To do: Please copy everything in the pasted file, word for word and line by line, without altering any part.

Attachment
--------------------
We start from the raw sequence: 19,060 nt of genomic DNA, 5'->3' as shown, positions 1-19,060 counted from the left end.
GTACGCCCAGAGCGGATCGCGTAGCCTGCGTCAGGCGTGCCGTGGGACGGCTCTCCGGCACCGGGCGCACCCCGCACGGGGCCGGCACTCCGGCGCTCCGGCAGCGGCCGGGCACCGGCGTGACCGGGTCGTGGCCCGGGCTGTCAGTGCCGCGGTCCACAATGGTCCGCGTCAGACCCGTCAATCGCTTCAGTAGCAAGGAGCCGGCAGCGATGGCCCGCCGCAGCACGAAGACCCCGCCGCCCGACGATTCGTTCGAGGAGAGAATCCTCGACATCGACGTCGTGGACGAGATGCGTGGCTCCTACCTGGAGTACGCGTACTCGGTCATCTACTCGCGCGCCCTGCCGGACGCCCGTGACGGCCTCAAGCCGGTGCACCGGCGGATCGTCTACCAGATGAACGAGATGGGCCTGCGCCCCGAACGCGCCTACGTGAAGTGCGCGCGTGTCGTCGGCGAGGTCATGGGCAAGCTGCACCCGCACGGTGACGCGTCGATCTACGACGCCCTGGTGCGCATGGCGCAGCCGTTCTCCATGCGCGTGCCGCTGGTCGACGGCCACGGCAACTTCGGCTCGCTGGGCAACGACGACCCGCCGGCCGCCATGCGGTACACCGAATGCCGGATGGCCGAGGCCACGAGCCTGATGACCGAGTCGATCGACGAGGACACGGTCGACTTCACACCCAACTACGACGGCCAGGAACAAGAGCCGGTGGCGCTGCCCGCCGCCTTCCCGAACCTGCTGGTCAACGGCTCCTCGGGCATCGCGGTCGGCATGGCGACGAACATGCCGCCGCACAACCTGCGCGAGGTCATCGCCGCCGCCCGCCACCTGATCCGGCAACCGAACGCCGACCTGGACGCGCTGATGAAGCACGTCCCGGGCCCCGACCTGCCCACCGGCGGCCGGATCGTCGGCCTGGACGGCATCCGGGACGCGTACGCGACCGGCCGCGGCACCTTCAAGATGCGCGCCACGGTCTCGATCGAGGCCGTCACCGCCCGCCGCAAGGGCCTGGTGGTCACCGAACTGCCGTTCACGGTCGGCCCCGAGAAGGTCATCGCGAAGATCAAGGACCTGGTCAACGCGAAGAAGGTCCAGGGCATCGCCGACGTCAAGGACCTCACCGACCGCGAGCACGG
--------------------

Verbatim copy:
We start from the raw sequence: 19,060 nt of genomic DNA, 5'->3' as shown, positions 1-19,060 counted from the left end.
GTACGCCCAGAGCGGATCGCGTAGCCTGCGTCAGGCGTGCCGTGGGACGGCTCTCCGGCACCGGGCGCACCCCGCACGGGGCCGGCACTCCGGCGCTCCGGCAGCGGCCGGGCACCGGCGTGACCGGGTCGTGGCCCGGGCTGTCAGTGCCGCGGTCCACAATGGTCCGCGTCAGACCCGTCAATCGCTTCAGTAGCAAGGAGCCGGCAGCGATGGCCCGCCGCAGCACGAAGACCCCGCCGCCCGACGATTCGTTCGAGGAGAGAATCCTCGACATCGACGTCGTGGACGAGATGCGTGGCTCCTACCTGGAGTACGCGTACTCGGTCATCTACTCGCGCGCCCTGCCGGACGCCCGTGACGGCCTCAAGCCGGTGCACCGGCGGATCGTCTACCAGATGAACGAGATGGGCCTGCGCCCCGAACGCGCCTACGTGAAGTGCGCGCGTGTCGTCGGCGAGGTCATGGGCAAGCTGCACCCGCACGGTGACGCGTCGATCTACGACGCCCTGGTGCGCATGGCGCAGCCGTTCTCCATGCGCGTGCCGCTGGTCGACGGCCACGGCAACTTCGGCTCGCTGGGCAACGACGACCCGCCGGCCGCCATGCGGTACACCGAATGCCGGATGGCCGAGGCCACGAGCCTGATGACCGAGTCGATCGACGAGGACACGGTCGACTTCACACCCAACTACGACGGCCAGGAACAAGAGCCGGTGGCGCTGCCCGCCGCCTTCCCGAACCTGCTGGTCAACGGCTCCTCGGGCATCGCGGTCGGCATGGCGACGAACATGCCGCCGCACAACCTGCGCGAGGTCATCGCCGCCGCCCGCCACCTGATCCGGCAACCGAACGCCGACCTGGACGCGCTGATGAAGCACGTCCCGGGCCCCGACCTGCCCACCGGCGGCCGGATCGTCGGCCTGGACGGCATCCGGGACGCGTACGCGACCGGCCGCGGCACCTTCAAGATGCGCGCCACGGTCTCGATCGAGGCCGTCACCGCCCGCCGCAAGGGCCTGGTGGTCACCGAACTGCCGTTCACGGTCGGCCCCGAGAAGGTCATCGCGAAGATCAAGGACCTGGTCAACGCGAAGAAGGTCCAGGGCATCGCCGACGTCAAGGACCTCACCGACCGCGAGCACGG